BRIEF

Mobility for All: Getting the Right Urban Indicator Shifting from the Proximity of Transport to the Accessibility of Opportunities

November 5, 2015

This is note #25 in the Connections series. You can download the PDF version of this note through this link.

By Tatiana Peralta-Quirós

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Most urban transport projects have focused on improving the ability of citizens to move freely and swiftly about the city. Typically, that ability has been measured by the share of the population living within, say, 0.5 kilometer of a transit stop, or the maximum travel distance per unit of time, or the amount of transportation infrastructure in a city. Using such “proximity” measures to monitor urban mobility has led to congested highway networks and public transit systems that have failed to bring jobs and services within the practical reach of residents—especially the poor. These proximity-based measures represent indirect attempts to capture the real objective of transit systems: the accessibility of opportunities. New technologies and richer databases now make accessibility—the number of jobs, health facilities, schools, and other essential services that are available
without a car in, say, 30–75 minutes—a practical criterion for judging the state of mobility and for designing ways to improve it. Using the accessibility criterion will be critical to achieving SDG 11, the United Nations’ Sustainable Development Goal to “make cities and human settlements inclusive, safe, resilient and sustainable.”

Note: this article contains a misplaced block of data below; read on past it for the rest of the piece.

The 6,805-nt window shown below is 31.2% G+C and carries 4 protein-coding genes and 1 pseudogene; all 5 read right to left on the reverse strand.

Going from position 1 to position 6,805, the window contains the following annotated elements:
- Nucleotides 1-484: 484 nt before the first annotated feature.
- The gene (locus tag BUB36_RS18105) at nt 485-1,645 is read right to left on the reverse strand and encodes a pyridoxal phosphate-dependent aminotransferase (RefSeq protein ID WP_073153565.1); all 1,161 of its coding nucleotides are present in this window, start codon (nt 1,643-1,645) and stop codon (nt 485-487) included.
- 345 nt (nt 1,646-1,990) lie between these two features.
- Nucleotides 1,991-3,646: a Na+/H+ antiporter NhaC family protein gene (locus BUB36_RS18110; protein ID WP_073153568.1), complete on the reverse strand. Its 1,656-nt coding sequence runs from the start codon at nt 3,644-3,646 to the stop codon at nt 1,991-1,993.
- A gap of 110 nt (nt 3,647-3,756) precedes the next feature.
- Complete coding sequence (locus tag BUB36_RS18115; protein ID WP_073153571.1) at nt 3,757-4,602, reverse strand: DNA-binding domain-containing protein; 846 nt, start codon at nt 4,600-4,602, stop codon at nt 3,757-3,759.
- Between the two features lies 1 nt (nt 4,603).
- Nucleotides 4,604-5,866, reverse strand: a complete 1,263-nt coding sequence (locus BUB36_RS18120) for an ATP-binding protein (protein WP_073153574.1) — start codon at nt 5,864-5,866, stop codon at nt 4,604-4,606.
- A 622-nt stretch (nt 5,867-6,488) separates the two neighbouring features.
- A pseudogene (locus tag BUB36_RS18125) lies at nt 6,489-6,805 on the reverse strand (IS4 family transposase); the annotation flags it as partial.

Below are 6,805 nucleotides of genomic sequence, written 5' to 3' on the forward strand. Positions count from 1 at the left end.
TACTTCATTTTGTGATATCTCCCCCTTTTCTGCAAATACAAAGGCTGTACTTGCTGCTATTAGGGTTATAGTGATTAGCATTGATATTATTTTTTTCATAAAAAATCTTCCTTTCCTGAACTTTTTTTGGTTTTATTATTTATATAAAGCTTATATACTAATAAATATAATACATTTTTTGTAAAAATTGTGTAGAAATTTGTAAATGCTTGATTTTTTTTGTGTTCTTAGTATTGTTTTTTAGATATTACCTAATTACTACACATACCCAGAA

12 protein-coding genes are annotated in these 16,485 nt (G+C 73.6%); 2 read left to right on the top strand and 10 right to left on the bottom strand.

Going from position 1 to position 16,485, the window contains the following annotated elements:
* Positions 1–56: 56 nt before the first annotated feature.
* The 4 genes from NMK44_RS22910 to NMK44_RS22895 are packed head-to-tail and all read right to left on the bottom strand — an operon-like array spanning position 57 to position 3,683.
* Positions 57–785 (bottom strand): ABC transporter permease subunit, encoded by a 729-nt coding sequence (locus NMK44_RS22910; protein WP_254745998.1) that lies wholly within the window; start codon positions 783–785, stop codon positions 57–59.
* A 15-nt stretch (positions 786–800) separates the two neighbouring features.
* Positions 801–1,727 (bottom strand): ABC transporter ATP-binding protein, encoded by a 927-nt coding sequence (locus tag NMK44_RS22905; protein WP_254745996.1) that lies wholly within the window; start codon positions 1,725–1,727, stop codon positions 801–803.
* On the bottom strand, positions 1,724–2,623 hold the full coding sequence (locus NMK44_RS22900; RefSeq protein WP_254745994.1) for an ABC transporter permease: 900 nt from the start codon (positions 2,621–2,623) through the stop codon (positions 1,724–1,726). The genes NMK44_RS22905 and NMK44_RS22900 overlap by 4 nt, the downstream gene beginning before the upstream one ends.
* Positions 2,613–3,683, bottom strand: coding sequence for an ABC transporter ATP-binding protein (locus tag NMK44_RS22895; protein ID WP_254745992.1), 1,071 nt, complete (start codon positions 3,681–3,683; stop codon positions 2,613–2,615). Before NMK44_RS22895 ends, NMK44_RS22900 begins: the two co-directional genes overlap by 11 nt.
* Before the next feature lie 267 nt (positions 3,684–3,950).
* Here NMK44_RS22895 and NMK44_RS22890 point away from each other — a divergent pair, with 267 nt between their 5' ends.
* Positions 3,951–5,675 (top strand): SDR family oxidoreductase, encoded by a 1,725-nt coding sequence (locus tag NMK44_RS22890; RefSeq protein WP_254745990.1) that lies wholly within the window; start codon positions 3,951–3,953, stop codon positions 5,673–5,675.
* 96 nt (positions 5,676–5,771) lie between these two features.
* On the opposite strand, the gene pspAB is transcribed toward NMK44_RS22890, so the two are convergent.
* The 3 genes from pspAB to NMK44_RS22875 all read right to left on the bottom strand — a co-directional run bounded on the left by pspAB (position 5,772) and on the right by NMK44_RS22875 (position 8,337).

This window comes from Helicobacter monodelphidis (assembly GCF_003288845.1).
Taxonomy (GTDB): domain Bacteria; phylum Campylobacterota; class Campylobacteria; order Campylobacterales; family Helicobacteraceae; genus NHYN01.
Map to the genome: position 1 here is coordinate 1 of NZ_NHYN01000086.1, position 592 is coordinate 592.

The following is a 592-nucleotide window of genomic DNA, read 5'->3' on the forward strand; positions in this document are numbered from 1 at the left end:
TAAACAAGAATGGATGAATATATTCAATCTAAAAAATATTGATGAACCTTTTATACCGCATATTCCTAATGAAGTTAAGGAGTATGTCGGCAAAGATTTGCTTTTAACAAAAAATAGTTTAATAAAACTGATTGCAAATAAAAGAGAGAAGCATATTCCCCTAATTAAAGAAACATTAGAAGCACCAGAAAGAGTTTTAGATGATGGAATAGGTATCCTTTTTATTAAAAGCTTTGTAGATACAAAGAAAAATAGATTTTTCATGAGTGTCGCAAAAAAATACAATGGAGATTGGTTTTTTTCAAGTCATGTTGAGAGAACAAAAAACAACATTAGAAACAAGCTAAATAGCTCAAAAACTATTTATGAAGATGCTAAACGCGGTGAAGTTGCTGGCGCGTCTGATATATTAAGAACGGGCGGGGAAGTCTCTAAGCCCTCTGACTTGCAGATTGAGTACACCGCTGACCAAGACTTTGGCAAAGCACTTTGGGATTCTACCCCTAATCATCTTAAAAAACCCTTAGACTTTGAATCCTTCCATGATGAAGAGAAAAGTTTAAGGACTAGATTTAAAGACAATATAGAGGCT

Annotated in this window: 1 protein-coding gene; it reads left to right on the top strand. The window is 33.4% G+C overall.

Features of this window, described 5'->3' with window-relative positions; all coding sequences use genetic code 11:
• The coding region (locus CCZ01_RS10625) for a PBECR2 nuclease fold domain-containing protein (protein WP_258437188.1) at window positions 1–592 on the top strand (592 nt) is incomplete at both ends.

The ability of residents and businesses to access markets,
employment opportunities, and service centers such as schools and hospitals is
critical to urban economic development. Recognizing the importance of mobility,
the UN has included transport in SDG 11 as Target 11.2, which reads, in part,
“By 2030, provide access to … sustainable transport systems for all, improving
road safety, notably by expanding public transport, with special attention to
the needs of those in vulnerable situations….”

Quantifying the Goal

The SDGs tackle the question of how to measure the targets
by providing draft indicators. The two indicators for Target 11.2 cover cities
with a population greater than 500,000: “Percentage of people living within 0.5
km of public transit” (Indicator 11.2.1) and “Km of high capacity (BRT, light
rail, metro) public transport per person” (Indicator 11.2.2).

However, these indicators miss the essential goal of
transport and mobility, and planners should move away from these and other
proximity-based indicators in assessing urban mobility, for at least three
reasons:

• For households and firms, the transport system itself is not important. Rather, its key attribute is the access it provides to resources and employment opportunities.

• Defined in this way, accessibility can be a powerful design tool that allows planners to gauge the effects of changes in transport and land-use systems.

• For policymakers, citizens, and businesses, the accessibility of jobs, services, and markets offers the clearest way to discuss
the state of the transport system.

A Better Measure

An “accessibility analysis”—building on the work of urban
economist Alain Bertaud— calculates the number of jobs, educational centers,